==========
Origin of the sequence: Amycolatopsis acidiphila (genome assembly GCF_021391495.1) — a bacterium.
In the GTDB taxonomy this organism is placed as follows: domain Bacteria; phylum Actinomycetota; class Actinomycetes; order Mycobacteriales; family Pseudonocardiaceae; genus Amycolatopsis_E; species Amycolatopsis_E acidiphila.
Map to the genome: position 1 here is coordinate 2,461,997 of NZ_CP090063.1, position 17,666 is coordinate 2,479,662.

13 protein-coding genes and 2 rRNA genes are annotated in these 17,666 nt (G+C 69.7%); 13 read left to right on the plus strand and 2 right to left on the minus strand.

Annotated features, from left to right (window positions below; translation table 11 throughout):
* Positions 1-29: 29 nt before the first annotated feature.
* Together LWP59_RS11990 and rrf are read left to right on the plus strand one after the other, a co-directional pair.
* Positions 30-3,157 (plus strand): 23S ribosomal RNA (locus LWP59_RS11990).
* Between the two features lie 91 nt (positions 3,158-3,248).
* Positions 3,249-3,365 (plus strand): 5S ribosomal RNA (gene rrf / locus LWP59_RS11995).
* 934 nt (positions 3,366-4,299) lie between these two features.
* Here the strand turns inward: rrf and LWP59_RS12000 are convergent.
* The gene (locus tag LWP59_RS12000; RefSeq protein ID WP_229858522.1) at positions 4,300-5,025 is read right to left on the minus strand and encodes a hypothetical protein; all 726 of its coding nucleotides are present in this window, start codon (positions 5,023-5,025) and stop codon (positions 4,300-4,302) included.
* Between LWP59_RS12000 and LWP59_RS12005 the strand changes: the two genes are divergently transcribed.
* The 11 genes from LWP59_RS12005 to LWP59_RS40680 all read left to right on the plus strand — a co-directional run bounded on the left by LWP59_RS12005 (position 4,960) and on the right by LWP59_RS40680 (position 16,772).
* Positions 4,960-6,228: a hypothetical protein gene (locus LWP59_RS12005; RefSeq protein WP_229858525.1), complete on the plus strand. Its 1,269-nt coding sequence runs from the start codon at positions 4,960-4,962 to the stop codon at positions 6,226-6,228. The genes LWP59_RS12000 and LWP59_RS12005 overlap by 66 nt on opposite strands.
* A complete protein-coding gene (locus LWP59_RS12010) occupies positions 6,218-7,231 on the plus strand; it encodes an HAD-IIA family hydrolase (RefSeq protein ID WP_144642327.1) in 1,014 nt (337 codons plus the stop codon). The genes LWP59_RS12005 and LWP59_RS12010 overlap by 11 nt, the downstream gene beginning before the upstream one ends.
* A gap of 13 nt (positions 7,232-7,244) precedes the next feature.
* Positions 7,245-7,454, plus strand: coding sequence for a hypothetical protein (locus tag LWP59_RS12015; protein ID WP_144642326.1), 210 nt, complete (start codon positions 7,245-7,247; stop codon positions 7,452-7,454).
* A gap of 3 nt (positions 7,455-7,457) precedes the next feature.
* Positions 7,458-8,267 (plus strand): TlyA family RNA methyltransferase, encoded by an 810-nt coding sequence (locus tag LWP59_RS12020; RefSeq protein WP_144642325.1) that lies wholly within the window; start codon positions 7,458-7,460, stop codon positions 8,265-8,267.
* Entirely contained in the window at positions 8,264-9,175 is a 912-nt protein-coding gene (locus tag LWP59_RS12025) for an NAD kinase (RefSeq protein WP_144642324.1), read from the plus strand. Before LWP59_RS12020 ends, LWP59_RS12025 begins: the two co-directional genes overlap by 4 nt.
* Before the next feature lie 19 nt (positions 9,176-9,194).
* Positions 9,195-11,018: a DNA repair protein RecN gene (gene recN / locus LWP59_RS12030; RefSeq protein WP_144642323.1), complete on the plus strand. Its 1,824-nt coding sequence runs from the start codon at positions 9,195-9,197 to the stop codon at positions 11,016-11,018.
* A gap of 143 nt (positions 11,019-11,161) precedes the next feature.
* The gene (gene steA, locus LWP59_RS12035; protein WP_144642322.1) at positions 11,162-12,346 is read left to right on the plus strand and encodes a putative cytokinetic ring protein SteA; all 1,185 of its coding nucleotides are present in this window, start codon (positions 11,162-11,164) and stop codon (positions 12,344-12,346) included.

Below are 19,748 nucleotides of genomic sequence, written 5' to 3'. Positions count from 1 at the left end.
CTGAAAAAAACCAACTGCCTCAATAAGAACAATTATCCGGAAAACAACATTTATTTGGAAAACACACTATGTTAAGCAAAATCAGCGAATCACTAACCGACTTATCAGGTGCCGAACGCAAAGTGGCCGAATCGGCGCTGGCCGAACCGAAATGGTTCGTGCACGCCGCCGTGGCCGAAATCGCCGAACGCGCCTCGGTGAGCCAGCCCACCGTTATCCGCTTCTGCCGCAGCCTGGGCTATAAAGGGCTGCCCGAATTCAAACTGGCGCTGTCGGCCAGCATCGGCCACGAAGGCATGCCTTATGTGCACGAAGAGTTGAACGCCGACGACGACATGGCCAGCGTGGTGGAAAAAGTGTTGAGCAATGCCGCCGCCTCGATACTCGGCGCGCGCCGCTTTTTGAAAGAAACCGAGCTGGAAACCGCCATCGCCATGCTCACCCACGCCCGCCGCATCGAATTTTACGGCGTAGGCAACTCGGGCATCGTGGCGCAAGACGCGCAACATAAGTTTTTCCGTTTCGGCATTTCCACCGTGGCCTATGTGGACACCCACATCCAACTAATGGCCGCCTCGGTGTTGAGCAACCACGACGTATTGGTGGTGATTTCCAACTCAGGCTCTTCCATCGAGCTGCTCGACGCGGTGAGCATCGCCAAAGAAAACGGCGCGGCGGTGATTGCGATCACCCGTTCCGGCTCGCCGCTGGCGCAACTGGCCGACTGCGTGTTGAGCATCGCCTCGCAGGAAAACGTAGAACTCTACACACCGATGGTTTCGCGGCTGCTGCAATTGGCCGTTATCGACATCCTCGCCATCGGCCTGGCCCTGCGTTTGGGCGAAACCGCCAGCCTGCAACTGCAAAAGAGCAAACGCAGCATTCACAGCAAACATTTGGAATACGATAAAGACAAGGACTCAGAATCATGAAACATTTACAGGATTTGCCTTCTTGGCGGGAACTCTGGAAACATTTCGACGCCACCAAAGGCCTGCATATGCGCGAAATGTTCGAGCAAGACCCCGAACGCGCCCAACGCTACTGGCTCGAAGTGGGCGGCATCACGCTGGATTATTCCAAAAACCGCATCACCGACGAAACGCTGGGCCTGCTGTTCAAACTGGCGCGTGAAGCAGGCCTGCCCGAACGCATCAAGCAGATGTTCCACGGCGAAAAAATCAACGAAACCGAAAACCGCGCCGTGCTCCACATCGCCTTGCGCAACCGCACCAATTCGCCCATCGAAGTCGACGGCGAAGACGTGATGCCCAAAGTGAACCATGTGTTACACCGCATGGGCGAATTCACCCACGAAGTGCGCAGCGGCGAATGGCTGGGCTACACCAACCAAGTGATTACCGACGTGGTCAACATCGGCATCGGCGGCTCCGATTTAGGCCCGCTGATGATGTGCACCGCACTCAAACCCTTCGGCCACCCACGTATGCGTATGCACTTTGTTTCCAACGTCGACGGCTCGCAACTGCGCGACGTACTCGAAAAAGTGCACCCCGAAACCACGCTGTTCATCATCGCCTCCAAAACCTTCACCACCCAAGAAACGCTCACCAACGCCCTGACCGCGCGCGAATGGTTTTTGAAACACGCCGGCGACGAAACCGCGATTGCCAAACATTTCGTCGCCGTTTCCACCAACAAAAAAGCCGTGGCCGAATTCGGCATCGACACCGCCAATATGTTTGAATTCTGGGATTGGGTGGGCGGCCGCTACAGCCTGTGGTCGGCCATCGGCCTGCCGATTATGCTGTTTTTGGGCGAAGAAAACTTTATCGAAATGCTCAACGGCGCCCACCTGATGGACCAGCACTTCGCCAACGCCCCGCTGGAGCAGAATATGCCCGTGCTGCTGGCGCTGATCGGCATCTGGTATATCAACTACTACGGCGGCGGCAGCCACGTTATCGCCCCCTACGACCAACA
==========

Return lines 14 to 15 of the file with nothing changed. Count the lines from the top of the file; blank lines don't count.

* Between LWP59_RS12000 and LWP59_RS12005 the strand changes: the two genes are divergently transcribed.
* The 11 genes from LWP59_RS12005 to LWP59_RS40680 all read left to right on the plus strand — a co-directional run bounded on the left by LWP59_RS12005 (position 4,960) and on the right by LWP59_RS40680 (position 16,772).